(Paris) Migraines do not stop at children, one in ten suffers from this chronic disease, which is still poorly diagnosed and has an impact on their schooling. But a young migraine sufferer doesn’t necessarily stay that way into adulthood.
Posted at 12:02 p.m
According to international studies, migraines affect 5 to 15% of children. This topic is on the agenda of September 17th at the Francophone Migraine Summit, an online event.
Maïwenn Colléaux, 18, started having migraines around the age of 14-15, although her first headaches date back to childhood.
“It immediately changed my daily life: when I was in a crisis, I stopped going out, my social life stopped, I couldn’t go to school anymore,” she said Thursday during a press conference hosted by the French association La Voix des Migraineux was organized.
“Of course we feel different from the other kids who didn’t really understand my suffering and just gave me a headache.”
However, migraine is a real disease characterized by the regular and repetitive occurrence of severe headaches, sometimes accompanied by vomiting.
“Children’s migraines, misunderstood and little-taught in the medical world, affect as many young boys as pre-adolescent girls,” explained Anne Donnet, neurologist, director of the Center for Pain Assessment and Treatment at Timone Hospital in Marseille.
From the first menstrual cycles, the frequency of migraines in girls becomes more and more important.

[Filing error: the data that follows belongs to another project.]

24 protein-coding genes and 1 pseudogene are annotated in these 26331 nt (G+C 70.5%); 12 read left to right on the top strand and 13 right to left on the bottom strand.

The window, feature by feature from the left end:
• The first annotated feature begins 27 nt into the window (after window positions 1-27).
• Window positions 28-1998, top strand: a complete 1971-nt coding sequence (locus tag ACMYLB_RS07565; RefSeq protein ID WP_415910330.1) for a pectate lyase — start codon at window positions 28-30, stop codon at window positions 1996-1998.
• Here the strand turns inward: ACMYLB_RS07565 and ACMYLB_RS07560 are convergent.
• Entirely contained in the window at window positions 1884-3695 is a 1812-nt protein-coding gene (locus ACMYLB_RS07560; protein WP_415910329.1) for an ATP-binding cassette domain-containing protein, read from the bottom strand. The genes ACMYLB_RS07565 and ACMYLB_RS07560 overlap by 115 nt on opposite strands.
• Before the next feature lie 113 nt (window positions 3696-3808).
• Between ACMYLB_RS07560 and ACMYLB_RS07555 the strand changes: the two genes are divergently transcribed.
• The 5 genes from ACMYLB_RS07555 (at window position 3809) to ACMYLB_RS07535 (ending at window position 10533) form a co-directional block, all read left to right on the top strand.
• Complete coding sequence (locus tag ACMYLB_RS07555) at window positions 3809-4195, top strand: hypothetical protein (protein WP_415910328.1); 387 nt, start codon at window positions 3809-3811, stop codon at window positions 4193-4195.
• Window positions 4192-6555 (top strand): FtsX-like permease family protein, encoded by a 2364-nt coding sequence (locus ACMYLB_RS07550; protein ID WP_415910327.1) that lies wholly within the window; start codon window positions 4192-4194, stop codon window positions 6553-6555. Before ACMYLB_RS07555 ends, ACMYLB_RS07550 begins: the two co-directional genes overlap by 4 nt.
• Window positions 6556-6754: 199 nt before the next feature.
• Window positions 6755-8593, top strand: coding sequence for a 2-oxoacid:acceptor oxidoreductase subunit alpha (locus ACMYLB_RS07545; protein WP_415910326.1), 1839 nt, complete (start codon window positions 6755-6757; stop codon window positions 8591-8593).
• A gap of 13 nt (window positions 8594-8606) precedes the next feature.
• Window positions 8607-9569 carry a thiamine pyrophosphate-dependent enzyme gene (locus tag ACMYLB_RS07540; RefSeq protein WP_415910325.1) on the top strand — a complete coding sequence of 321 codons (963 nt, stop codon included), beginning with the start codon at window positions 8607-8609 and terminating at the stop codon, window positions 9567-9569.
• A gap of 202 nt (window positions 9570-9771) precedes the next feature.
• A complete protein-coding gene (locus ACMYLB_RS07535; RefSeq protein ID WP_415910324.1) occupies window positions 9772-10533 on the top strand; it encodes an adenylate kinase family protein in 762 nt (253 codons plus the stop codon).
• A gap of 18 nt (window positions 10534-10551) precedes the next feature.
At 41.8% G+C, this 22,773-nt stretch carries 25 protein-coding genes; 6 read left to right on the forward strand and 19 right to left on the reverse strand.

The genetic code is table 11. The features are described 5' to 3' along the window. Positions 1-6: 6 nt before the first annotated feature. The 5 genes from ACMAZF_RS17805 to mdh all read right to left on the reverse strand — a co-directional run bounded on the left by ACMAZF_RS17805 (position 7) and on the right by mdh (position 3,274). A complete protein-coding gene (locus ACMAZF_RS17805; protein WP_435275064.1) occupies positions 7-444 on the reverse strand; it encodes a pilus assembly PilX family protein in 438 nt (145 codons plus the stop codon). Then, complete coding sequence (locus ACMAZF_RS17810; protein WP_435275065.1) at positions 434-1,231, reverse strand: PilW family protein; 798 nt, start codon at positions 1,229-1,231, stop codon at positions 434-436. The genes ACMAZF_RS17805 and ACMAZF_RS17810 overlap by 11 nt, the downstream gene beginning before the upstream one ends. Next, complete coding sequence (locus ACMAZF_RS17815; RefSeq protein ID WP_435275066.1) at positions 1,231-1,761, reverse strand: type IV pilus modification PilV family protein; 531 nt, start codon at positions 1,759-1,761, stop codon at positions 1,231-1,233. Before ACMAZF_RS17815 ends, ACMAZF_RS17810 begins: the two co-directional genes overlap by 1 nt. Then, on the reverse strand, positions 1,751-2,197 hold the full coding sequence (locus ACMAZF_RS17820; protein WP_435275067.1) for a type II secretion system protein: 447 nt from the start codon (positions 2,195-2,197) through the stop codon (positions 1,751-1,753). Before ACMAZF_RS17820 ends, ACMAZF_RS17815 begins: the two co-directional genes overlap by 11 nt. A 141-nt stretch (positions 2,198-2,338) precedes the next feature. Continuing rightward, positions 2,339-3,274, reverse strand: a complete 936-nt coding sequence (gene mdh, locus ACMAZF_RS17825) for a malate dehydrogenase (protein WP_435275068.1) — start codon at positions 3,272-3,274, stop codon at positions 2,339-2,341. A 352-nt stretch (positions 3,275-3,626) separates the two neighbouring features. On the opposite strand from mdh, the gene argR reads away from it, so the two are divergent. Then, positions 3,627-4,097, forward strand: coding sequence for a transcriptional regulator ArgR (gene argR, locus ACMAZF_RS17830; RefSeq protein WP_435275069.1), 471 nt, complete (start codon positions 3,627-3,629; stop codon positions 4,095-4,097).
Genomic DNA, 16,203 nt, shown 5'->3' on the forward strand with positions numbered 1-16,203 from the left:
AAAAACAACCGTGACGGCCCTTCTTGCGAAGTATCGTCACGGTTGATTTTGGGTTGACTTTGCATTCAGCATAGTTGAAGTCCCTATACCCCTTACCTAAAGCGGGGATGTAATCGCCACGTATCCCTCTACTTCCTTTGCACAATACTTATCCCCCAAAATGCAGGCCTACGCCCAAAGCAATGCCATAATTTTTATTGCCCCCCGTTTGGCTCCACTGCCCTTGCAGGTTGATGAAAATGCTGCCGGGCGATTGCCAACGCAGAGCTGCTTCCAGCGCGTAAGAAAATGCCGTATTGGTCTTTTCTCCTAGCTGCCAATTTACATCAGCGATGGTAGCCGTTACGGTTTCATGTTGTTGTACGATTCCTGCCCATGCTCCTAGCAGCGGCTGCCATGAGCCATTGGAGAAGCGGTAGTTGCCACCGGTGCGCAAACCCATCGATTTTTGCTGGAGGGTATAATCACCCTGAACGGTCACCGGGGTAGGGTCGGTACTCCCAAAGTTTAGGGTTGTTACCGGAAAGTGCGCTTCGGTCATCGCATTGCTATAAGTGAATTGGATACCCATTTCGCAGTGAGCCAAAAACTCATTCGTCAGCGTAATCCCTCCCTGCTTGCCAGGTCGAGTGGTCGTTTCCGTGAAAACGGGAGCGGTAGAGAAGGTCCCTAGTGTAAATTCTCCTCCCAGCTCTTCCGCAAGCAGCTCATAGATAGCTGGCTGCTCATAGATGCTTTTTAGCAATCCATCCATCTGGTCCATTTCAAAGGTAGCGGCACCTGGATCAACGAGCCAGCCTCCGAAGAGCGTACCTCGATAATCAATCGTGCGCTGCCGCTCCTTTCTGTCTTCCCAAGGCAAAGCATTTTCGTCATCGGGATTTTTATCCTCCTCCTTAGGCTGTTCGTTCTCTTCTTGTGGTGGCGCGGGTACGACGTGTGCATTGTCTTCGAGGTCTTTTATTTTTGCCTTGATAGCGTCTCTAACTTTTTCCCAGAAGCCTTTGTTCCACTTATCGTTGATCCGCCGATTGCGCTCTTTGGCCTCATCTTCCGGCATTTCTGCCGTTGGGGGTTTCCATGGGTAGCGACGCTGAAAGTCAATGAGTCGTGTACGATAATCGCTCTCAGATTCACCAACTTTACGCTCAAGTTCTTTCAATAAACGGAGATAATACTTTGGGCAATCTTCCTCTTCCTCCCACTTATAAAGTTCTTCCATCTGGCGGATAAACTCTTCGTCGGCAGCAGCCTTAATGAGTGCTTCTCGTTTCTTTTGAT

Diagnosis and treatment are even more complicated than in adults because the symptoms are often mistaken for indigestion.
“Because I suffer from migraines myself, I was able to diagnose my daughter’s illness,” notes Karine Colléaux, Maïwenn’s mother. “In children, migraines often lead to paleness and abdominal pain,” she explains.
Childhood migraines are just as disabling as adult migraines: 50% have more than one attack per month and 78% have moderate to severe attack intensity. 40% have nausea or vomiting, 33% abdominal pain.
“The majority of the patients we see for consultation come around the age of 10, but the headaches often start before that,” Justine Have-Couturier, pediatric neurologist at Lille University Hospital, told AFP.
Very often, the crises affect their schooling, so a diagnosis must be made: “We cannot eradicate migraines, but we can reduce their frequency and intensity,” she emphasized.
A healthy lifestyle (nutrition, sleep, physical activity) is therefore “particularly important for children and adolescents with migraines,” explained the neuropediatrician.
On the treatment side, paracetamol, anti-inflammatory drugs or special crisis medication (e.g. triptans) are usually prescribed.
“Note the crises in a diary to see what triggers them, in some cases this can help to better manage them,” also advised the Dright Justine Have Couturier.
While many factors can cause a migraine, stress and fatigue are often identified by sufferers.
Resistant to drugs, Maïwenn Colléaux “tried everything”: self-hypnosis, hypnotherapy, equitherapy, EMDR… “These methods calm me down at the moment, but they don’t work in the long term. When I’m in a crisis I don’t take anything, I wait for it to be over,” she said.
But a child with migraines does not necessarily have to be an adult with migraines. Only 40% notice the persistence of migraines in adulthood. “Some children will progress from migraine headaches to less severe headaches,” assured Dr.right Give.
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